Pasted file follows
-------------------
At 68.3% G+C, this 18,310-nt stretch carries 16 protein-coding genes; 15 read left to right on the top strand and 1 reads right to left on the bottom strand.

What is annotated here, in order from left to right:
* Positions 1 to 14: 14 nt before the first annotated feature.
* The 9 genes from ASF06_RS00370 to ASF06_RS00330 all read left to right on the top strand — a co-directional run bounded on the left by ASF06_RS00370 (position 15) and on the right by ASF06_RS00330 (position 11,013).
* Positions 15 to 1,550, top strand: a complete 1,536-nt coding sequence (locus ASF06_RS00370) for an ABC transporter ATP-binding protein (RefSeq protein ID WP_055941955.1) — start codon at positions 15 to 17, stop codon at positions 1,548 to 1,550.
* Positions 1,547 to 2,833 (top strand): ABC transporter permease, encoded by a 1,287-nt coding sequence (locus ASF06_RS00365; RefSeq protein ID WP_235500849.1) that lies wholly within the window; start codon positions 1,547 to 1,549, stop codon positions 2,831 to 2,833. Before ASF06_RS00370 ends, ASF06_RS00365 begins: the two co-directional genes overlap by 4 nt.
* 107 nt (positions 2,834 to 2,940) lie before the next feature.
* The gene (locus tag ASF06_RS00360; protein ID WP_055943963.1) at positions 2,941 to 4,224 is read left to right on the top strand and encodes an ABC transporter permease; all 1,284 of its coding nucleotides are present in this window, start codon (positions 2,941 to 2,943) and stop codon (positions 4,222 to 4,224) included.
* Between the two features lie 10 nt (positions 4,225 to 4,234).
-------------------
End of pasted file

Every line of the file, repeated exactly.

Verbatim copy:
At 68.3% G+C, this 18,310-nt stretch carries 16 protein-coding genes; 15 read left to right on the top strand and 1 reads right to left on the bottom strand.

What is annotated here, in order from left to right:
* Positions 1 to 14: 14 nt before the first annotated feature.
* The 9 genes from ASF06_RS00370 to ASF06_RS00330 all read left to right on the top strand — a co-directional run bounded on the left by ASF06_RS00370 (position 15) and on the right by ASF06_RS00330 (position 11,013).
* Positions 15 to 1,550, top strand: a complete 1,536-nt coding sequence (locus ASF06_RS00370) for an ABC transporter ATP-binding protein (RefSeq protein ID WP_055941955.1) — start codon at positions 15 to 17, stop codon at positions 1,548 to 1,550.
* Positions 1,547 to 2,833 (top strand): ABC transporter permease, encoded by a 1,287-nt coding sequence (locus ASF06_RS00365; RefSeq protein ID WP_235500849.1) that lies wholly within the window; start codon positions 1,547 to 1,549, stop codon positions 2,831 to 2,833. Before ASF06_RS00370 ends, ASF06_RS00365 begins: the two co-directional genes overlap by 4 nt.
* 107 nt (positions 2,834 to 2,940) lie before the next feature.
* The gene (locus tag ASF06_RS00360; protein ID WP_055943963.1) at positions 2,941 to 4,224 is read left to right on the top strand and encodes an ABC transporter permease; all 1,284 of its coding nucleotides are present in this window, start codon (positions 2,941 to 2,943) and stop codon (positions 4,222 to 4,224) included.
* Between the two features lie 10 nt (positions 4,225 to 4,234).